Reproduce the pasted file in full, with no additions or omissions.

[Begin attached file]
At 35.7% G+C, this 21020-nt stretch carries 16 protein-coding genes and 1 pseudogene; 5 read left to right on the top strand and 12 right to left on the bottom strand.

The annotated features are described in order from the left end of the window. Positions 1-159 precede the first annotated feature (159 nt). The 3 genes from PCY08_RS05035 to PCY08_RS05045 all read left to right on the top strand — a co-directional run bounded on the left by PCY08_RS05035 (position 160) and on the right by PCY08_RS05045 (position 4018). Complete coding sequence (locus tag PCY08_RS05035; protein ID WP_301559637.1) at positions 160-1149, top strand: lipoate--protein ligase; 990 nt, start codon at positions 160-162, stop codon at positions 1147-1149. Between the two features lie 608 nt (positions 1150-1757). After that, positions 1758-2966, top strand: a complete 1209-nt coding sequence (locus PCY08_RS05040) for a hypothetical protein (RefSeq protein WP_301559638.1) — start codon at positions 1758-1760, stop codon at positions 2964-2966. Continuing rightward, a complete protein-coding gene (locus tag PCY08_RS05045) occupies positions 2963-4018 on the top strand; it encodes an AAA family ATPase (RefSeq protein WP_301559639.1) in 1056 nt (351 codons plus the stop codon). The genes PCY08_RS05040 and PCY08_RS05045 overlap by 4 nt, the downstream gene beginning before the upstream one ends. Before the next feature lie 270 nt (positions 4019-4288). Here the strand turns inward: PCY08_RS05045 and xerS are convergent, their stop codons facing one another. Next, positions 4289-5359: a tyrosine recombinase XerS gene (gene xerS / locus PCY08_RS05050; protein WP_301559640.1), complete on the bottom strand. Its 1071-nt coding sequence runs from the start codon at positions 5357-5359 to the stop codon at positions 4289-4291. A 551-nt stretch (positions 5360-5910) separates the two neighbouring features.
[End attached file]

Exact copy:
At 35.7% G+C, this 21020-nt stretch carries 16 protein-coding genes and 1 pseudogene; 5 read left to right on the top strand and 12 right to left on the bottom strand.

The annotated features are described in order from the left end of the window. Positions 1-159 precede the first annotated feature (159 nt). The 3 genes from PCY08_RS05035 to PCY08_RS05045 all read left to right on the top strand — a co-directional run bounded on the left by PCY08_RS05035 (position 160) and on the right by PCY08_RS05045 (position 4018). Complete coding sequence (locus tag PCY08_RS05035; protein ID WP_301559637.1) at positions 160-1149, top strand: lipoate--protein ligase; 990 nt, start codon at positions 160-162, stop codon at positions 1147-1149. Between the two features lie 608 nt (positions 1150-1757). After that, positions 1758-2966, top strand: a complete 1209-nt coding sequence (locus PCY08_RS05040) for a hypothetical protein (RefSeq protein WP_301559638.1) — start codon at positions 1758-1760, stop codon at positions 2964-2966. Continuing rightward, a complete protein-coding gene (locus tag PCY08_RS05045) occupies positions 2963-4018 on the top strand; it encodes an AAA family ATPase (RefSeq protein WP_301559639.1) in 1056 nt (351 codons plus the stop codon). The genes PCY08_RS05040 and PCY08_RS05045 overlap by 4 nt, the downstream gene beginning before the upstream one ends. Before the next feature lie 270 nt (positions 4019-4288). Here the strand turns inward: PCY08_RS05045 and xerS are convergent, their stop codons facing one another. Next, positions 4289-5359: a tyrosine recombinase XerS gene (gene xerS / locus PCY08_RS05050; protein WP_301559640.1), complete on the bottom strand. Its 1071-nt coding sequence runs from the start codon at positions 5357-5359 to the stop codon at positions 4289-4291. A 551-nt stretch (positions 5360-5910) separates the two neighbouring features.